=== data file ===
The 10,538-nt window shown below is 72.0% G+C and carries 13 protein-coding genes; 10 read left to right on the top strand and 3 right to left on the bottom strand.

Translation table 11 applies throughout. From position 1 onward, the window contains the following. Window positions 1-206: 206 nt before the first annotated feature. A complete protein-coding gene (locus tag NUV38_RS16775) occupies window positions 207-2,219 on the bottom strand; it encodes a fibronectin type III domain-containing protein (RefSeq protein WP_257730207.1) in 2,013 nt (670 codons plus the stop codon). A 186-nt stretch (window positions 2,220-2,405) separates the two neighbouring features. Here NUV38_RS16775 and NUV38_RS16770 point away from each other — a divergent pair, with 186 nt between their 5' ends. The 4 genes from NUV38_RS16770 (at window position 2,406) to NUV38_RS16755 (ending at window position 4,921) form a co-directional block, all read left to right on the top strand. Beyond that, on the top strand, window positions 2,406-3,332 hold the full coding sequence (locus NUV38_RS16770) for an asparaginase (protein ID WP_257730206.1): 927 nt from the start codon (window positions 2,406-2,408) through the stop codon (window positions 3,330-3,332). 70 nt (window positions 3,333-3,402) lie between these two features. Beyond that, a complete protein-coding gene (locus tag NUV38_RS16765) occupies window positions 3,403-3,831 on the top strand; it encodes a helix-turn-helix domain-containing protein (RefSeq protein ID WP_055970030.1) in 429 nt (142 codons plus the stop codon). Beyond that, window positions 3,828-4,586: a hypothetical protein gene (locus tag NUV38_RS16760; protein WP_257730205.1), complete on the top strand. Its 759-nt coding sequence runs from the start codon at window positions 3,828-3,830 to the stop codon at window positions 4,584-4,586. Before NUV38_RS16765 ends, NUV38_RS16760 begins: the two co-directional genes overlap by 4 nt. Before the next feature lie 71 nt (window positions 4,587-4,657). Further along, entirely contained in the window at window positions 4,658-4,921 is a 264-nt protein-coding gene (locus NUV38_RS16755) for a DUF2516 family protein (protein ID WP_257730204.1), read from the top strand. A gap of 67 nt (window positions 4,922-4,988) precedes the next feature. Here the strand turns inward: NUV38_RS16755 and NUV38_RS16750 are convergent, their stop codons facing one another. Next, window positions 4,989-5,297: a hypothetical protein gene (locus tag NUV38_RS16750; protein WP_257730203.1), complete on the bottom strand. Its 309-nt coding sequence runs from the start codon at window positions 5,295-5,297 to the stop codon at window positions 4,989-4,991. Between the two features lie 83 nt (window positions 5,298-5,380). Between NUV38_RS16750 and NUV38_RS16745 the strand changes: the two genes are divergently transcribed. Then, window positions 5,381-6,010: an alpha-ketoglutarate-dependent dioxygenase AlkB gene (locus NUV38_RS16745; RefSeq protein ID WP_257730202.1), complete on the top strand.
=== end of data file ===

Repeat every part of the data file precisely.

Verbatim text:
The 10,538-nt window shown below is 72.0% G+C and carries 13 protein-coding genes; 10 read left to right on the top strand and 3 right to left on the bottom strand.

Translation table 11 applies throughout. From position 1 onward, the window contains the following. Window positions 1-206: 206 nt before the first annotated feature. A complete protein-coding gene (locus tag NUV38_RS16775) occupies window positions 207-2,219 on the bottom strand; it encodes a fibronectin type III domain-containing protein (RefSeq protein WP_257730207.1) in 2,013 nt (670 codons plus the stop codon). A 186-nt stretch (window positions 2,220-2,405) separates the two neighbouring features. Here NUV38_RS16775 and NUV38_RS16770 point away from each other — a divergent pair, with 186 nt between their 5' ends. The 4 genes from NUV38_RS16770 (at window position 2,406) to NUV38_RS16755 (ending at window position 4,921) form a co-directional block, all read left to right on the top strand. Beyond that, on the top strand, window positions 2,406-3,332 hold the full coding sequence (locus NUV38_RS16770) for an asparaginase (protein ID WP_257730206.1): 927 nt from the start codon (window positions 2,406-2,408) through the stop codon (window positions 3,330-3,332). 70 nt (window positions 3,333-3,402) lie between these two features. Beyond that, a complete protein-coding gene (locus tag NUV38_RS16765) occupies window positions 3,403-3,831 on the top strand; it encodes a helix-turn-helix domain-containing protein (RefSeq protein ID WP_055970030.1) in 429 nt (142 codons plus the stop codon). Beyond that, window positions 3,828-4,586: a hypothetical protein gene (locus tag NUV38_RS16760; protein WP_257730205.1), complete on the top strand. Its 759-nt coding sequence runs from the start codon at window positions 3,828-3,830 to the stop codon at window positions 4,584-4,586. Before NUV38_RS16765 ends, NUV38_RS16760 begins: the two co-directional genes overlap by 4 nt. Before the next feature lie 71 nt (window positions 4,587-4,657). Further along, entirely contained in the window at window positions 4,658-4,921 is a 264-nt protein-coding gene (locus NUV38_RS16755) for a DUF2516 family protein (protein ID WP_257730204.1), read from the top strand. A gap of 67 nt (window positions 4,922-4,988) precedes the next feature. Here the strand turns inward: NUV38_RS16755 and NUV38_RS16750 are convergent, their stop codons facing one another. Next, window positions 4,989-5,297: a hypothetical protein gene (locus tag NUV38_RS16750; protein WP_257730203.1), complete on the bottom strand. Its 309-nt coding sequence runs from the start codon at window positions 5,295-5,297 to the stop codon at window positions 4,989-4,991. Between the two features lie 83 nt (window positions 5,298-5,380). Between NUV38_RS16750 and NUV38_RS16745 the strand changes: the two genes are divergently transcribed. Then, window positions 5,381-6,010: an alpha-ketoglutarate-dependent dioxygenase AlkB gene (locus NUV38_RS16745; RefSeq protein ID WP_257730202.1), complete on the top strand.